Using hand sanitisers can lead to false positives during breath alcohol tests

Alcohol vapour from hand sanitisers can lead to false positives on breathalysers, new research reveals.

Experiments have shown that test operators who use hand sanitisers – which contain ethyl alcohol – before administering breath tests risk positive results and error codes on their devices.

Researchers from the Missouri Department of Health and Senior Services tested 65 sober participants in three groups.

The test operators applied alcohol hand sanitisers that were either gel-based or foam-based and rubbed their hands until dry before performing breath tests using evidential breath alcohol instruments (EBTs).

The initial analysis showed that 10% of the tests had a positive breath alcohol result – despite the subjects being completely sober.

In addition, 31.5% of tests resulted in error codes, which were possibly caused by test subjects inhaling ethanol vapours from the operators’ hands.

Hand sanitisers contain ethyl alcohol (Galitskaya/Getty Images)

A smaller test showed there were no false positives when the test operator waited five minutes after applying the hand sanitiser.

Study author Brian Lutmer told Gizmodo: “In virtually every jurisdiction in the US, there are restrictions about allowing subjects going to be tested to come into contact with alcohol in any form or fashion during the 15 or 20 minutes, depending on the jurisdiction, immediately preceding the test.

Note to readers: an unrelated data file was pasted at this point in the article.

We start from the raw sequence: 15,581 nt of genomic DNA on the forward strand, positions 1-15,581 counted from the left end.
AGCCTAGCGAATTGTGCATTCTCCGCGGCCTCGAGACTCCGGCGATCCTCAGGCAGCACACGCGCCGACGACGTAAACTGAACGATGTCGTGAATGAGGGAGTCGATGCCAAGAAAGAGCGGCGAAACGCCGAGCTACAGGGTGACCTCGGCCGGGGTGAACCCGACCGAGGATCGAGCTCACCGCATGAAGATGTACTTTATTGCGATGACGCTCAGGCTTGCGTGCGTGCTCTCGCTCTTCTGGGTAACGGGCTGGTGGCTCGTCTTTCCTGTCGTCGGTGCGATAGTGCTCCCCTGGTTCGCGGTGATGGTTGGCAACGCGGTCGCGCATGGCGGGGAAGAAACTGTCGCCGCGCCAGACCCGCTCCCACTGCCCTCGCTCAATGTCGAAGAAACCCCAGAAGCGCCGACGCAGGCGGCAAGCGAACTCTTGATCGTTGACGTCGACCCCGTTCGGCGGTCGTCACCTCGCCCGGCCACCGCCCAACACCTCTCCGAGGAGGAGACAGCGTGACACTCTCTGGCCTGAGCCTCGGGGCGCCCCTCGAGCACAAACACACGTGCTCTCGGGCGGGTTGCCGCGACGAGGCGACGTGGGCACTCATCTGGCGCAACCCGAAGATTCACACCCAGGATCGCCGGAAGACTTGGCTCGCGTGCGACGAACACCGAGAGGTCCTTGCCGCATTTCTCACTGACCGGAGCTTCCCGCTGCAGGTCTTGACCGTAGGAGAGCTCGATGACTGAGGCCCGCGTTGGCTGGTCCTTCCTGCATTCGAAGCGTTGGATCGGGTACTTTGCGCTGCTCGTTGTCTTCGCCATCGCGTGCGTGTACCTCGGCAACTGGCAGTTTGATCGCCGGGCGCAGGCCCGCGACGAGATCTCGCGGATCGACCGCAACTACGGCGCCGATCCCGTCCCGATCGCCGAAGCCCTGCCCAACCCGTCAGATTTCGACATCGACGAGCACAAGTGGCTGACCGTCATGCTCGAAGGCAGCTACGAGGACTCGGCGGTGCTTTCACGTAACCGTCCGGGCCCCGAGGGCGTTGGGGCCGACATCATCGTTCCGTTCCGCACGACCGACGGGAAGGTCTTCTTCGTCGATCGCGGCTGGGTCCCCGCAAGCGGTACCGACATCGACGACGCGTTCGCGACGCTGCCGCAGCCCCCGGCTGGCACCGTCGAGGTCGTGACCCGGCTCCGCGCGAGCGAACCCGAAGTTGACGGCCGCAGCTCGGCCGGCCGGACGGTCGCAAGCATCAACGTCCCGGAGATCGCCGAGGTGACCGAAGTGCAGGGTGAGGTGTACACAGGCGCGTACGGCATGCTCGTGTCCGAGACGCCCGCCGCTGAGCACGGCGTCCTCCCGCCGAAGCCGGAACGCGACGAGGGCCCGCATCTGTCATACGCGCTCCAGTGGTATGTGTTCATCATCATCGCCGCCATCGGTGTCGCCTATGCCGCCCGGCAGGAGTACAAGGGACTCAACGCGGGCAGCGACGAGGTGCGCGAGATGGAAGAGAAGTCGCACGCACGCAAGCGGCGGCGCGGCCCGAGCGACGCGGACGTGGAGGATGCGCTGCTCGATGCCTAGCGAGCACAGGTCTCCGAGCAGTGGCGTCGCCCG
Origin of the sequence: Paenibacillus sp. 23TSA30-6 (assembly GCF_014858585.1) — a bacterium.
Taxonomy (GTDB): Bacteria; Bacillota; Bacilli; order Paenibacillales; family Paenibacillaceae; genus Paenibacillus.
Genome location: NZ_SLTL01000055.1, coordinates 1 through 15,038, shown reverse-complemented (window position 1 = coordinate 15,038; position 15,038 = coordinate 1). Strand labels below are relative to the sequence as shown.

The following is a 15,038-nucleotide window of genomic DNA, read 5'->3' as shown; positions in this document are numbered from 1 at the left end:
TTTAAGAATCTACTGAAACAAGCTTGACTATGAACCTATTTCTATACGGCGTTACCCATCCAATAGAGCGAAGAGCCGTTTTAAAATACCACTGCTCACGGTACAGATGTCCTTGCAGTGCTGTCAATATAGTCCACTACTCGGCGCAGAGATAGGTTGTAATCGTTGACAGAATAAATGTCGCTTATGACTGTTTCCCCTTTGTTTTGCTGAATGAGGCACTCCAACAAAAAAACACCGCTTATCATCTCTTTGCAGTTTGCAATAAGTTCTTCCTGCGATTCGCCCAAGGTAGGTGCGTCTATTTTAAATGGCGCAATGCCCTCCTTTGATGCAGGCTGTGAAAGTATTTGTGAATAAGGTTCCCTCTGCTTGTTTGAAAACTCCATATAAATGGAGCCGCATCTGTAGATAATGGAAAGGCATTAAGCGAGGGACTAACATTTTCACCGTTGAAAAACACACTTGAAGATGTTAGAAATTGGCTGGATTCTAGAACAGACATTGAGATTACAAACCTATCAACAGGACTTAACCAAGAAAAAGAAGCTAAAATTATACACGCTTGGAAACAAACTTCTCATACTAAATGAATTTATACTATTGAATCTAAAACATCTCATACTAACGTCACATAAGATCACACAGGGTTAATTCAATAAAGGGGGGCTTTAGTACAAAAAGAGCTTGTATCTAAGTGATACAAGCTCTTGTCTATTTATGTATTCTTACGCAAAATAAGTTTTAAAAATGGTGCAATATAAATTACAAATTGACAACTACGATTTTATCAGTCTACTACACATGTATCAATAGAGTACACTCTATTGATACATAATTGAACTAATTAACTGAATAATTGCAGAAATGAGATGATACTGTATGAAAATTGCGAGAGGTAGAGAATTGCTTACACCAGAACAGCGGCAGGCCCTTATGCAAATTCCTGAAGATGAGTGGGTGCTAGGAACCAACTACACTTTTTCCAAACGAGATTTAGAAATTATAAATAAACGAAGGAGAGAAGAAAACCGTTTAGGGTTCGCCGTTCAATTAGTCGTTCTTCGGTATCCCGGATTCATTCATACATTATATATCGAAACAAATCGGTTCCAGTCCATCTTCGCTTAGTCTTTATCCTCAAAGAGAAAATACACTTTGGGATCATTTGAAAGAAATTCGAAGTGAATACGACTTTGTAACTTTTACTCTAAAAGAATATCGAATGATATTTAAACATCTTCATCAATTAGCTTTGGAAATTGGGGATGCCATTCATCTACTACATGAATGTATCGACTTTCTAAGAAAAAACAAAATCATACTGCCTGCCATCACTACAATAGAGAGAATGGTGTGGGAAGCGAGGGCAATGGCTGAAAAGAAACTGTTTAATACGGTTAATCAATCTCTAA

“We want to make it clear to the operator, don’t subject yourself to being around alcohol, or allow alcohol fumes to be in the air – because that can also affect the test.”

However Lutmer said a study such as theirs has its limitations and that experiments should be replicated using different devices.

These results are similar to previous research published in Academic Emergency Medicine, where researchers advised using gloves to “diminish the effect of ethanol-based hand sanitiser on breathalyser readings”.

The study is published in the Journal of Forensic Sciences.


 

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